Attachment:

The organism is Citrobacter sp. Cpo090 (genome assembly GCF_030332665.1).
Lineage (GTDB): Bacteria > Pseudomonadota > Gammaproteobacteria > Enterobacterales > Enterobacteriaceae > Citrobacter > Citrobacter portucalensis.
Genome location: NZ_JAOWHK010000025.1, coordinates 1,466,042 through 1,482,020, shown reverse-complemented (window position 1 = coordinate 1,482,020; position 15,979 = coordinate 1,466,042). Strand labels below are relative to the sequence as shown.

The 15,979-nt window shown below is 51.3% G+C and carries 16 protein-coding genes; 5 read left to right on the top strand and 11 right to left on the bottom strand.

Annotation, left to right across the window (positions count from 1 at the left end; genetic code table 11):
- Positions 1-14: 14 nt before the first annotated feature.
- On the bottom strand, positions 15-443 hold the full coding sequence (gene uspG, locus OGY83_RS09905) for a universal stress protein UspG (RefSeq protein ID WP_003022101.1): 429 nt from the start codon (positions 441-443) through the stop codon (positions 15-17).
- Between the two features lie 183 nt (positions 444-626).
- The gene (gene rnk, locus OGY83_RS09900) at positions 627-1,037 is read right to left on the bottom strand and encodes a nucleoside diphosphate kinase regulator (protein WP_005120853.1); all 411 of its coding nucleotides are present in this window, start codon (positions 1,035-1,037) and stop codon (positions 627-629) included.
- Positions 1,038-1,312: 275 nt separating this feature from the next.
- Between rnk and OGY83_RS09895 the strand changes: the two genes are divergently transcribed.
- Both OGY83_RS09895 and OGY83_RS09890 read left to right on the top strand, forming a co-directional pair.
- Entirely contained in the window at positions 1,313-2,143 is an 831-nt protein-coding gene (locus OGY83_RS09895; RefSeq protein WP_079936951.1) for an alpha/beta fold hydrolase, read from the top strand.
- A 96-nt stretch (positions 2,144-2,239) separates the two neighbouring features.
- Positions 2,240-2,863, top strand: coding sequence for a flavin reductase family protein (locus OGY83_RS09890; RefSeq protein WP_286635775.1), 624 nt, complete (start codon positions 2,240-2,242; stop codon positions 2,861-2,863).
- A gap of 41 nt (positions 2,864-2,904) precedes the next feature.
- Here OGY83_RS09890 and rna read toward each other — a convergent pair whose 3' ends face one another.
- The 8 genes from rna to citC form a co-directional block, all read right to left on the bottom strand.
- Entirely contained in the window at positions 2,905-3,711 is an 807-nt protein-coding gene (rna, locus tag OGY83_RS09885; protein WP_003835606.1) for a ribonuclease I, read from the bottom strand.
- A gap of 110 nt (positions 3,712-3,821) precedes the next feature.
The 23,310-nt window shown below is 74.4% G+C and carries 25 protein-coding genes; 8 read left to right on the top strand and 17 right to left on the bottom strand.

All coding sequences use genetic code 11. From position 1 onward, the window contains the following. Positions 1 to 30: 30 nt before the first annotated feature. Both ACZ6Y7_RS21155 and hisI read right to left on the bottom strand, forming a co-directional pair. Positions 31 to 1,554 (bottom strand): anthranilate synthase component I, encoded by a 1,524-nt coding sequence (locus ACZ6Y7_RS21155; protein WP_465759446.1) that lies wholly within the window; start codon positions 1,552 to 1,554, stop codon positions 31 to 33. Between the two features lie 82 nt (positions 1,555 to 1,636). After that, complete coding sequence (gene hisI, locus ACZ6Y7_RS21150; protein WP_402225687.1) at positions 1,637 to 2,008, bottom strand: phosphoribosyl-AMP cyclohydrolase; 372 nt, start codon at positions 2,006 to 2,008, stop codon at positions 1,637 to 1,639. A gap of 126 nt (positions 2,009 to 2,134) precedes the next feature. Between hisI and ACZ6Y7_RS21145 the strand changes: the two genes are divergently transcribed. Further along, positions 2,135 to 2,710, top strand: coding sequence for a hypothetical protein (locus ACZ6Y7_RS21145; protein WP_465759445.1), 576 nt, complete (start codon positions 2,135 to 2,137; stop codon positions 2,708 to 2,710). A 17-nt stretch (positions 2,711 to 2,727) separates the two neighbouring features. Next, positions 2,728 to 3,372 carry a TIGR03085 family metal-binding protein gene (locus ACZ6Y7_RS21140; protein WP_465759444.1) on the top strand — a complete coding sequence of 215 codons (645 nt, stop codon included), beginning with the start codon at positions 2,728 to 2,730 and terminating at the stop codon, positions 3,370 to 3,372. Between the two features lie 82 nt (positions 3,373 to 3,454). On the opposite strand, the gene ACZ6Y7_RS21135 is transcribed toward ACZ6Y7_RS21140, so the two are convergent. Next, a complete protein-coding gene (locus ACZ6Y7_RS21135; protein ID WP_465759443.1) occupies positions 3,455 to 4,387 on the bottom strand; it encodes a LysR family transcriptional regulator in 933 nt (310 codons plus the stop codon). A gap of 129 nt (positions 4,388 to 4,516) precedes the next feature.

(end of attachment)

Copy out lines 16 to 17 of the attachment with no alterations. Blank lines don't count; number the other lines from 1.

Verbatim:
- A gap of 41 nt (positions 2,864-2,904) precedes the next feature.
- Here OGY83_RS09890 and rna read toward each other — a convergent pair whose 3' ends face one another.